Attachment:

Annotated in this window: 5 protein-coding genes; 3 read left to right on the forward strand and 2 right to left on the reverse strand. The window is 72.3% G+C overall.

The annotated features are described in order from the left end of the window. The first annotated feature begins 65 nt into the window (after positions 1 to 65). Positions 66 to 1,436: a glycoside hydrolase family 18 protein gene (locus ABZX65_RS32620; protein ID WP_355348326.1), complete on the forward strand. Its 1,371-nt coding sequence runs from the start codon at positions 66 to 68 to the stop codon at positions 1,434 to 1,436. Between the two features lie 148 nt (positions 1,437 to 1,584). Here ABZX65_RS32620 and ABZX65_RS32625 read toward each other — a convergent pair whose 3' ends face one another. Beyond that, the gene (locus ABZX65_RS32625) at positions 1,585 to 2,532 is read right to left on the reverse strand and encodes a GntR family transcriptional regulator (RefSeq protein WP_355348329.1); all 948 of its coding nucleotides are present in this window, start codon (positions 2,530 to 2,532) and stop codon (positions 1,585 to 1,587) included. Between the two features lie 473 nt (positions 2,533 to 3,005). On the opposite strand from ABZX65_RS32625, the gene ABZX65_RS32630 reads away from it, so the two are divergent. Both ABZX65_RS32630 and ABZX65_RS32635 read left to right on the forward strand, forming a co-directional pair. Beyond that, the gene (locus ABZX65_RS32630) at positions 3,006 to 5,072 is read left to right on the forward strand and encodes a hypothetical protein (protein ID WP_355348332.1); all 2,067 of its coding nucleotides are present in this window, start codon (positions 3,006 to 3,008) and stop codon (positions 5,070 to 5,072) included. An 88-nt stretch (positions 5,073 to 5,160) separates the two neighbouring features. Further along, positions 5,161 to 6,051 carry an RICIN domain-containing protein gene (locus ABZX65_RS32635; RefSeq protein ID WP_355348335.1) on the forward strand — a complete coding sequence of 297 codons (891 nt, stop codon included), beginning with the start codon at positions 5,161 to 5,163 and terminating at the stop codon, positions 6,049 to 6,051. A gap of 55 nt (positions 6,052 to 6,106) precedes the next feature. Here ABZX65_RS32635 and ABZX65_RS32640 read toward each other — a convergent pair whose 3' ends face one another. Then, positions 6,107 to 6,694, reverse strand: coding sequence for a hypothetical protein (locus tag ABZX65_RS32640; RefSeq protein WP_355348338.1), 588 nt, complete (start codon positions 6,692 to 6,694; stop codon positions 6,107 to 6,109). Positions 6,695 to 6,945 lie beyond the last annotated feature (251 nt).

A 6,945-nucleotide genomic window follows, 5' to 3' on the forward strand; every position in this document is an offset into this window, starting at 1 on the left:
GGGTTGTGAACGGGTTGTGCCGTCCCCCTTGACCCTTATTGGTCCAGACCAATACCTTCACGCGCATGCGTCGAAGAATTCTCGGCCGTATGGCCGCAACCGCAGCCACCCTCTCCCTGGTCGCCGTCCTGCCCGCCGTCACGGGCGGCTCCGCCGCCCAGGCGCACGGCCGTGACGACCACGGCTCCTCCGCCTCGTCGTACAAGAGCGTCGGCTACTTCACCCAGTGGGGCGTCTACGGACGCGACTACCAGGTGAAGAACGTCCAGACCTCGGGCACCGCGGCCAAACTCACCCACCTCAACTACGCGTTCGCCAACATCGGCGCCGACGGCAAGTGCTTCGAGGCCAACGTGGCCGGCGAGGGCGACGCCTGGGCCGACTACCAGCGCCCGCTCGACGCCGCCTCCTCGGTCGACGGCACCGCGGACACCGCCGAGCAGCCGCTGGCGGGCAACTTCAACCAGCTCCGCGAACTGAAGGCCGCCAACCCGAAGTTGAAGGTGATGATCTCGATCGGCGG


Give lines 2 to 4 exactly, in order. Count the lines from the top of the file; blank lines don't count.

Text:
The annotated features are described in order from the left end of the window. The first annotated feature begins 65 nt into the window (after positions 1 to 65). Positions 66 to 1,436: a glycoside hydrolase family 18 protein gene (locus ABZX65_RS32620; protein ID WP_355348326.1), complete on the forward strand. Its 1,371-nt coding sequence runs from the start codon at positions 66 to 68 to the stop codon at positions 1,434 to 1,436. Between the two features lie 148 nt (positions 1,437 to 1,584). Here ABZX65_RS32620 and ABZX65_RS32625 read toward each other — a convergent pair whose 3' ends face one another. Beyond that, the gene (locus ABZX65_RS32625) at positions 1,585 to 2,532 is read right to left on the reverse strand and encodes a GntR family transcriptional regulator (RefSeq protein WP_355348329.1); all 948 of its coding nucleotides are present in this window, start codon (positions 2,530 to 2,532) and stop codon (positions 1,585 to 1,587) included. Between the two features lie 473 nt (positions 2,533 to 3,005). On the opposite strand from ABZX65_RS32625, the gene ABZX65_RS32630 reads away from it, so the two are divergent. Both ABZX65_RS32630 and ABZX65_RS32635 read left to right on the forward strand, forming a co-directional pair. Beyond that, the gene (locus ABZX65_RS32630) at positions 3,006 to 5,072 is read left to right on the forward strand and encodes a hypothetical protein (protein ID WP_355348332.1); all 2,067 of its coding nucleotides are present in this window, start codon (positions 3,006 to 3,008) and stop codon (positions 5,070 to 5,072) included. An 88-nt stretch (positions 5,073 to 5,160) separates the two neighbouring features. Further along, positions 5,161 to 6,051 carry an RICIN domain-containing protein gene (locus ABZX65_RS32635; RefSeq protein ID WP_355348335.1) on the forward strand — a complete coding sequence of 297 codons (891 nt, stop codon included), beginning with the start codon at positions 5,161 to 5,163 and terminating at the stop codon, positions 6,049 to 6,051. A gap of 55 nt (positions 6,052 to 6,106) precedes the next feature. Here ABZX65_RS32635 and ABZX65_RS32640 read toward each other — a convergent pair whose 3' ends face one another. Then, positions 6,107 to 6,694, reverse strand: coding sequence for a hypothetical protein (locus tag ABZX65_RS32640; RefSeq protein WP_355348338.1), 588 nt, complete (start codon positions 6,692 to 6,694; stop codon positions 6,107 to 6,109). Positions 6,695 to 6,945 lie beyond the last annotated feature (251 nt).

A 6,945-nucleotide genomic window follows, 5' to 3' on the forward strand; every position in this document is an offset into this window, starting at 1 on the left:
GGGTTGTGAACGGGTTGTGCCGTCCCCCTTGACCCTTATTGGTCCAGACCAATACCTTCACGCGCATGCGTCGAAGAATTCTCGGCCGTATGGCCGCAACCGCAGCCACCCTCTCCCTGGTCGCCGTCCTGCCCGCCGTCACGGGCGGCTCCGCCGCCCAGGCGCACGGCCGTGACGACCACGGCTCCTCCGCCTCGTCGTACAAGAGCGTCGGCTACTTCACCCAGTGGGGCGTCTACGGACGCGACTACCAGGTGAAGAACGTCCAGACCTCGGGCACCGCGGCCAAACTCACCCACCTCAACTACGCGTTCGCCAACATCGGCGCCGACGGCAAGTGCTTCGAGGCCAACGTGGCCGGCGAGGGCGACGCCTGGGCCGACTACCAGCGCCCGCTCGACGCCGCCTCCTCGGTCGACGGCACCGCGGACACCGCCGAGCAGCCGCTGGCGGGCAACTTCAACCAGCTCCGCGAACTGAAGGCCGCCAACCCGAAGTTGAAGGTGATGATCTCGATCGGCGG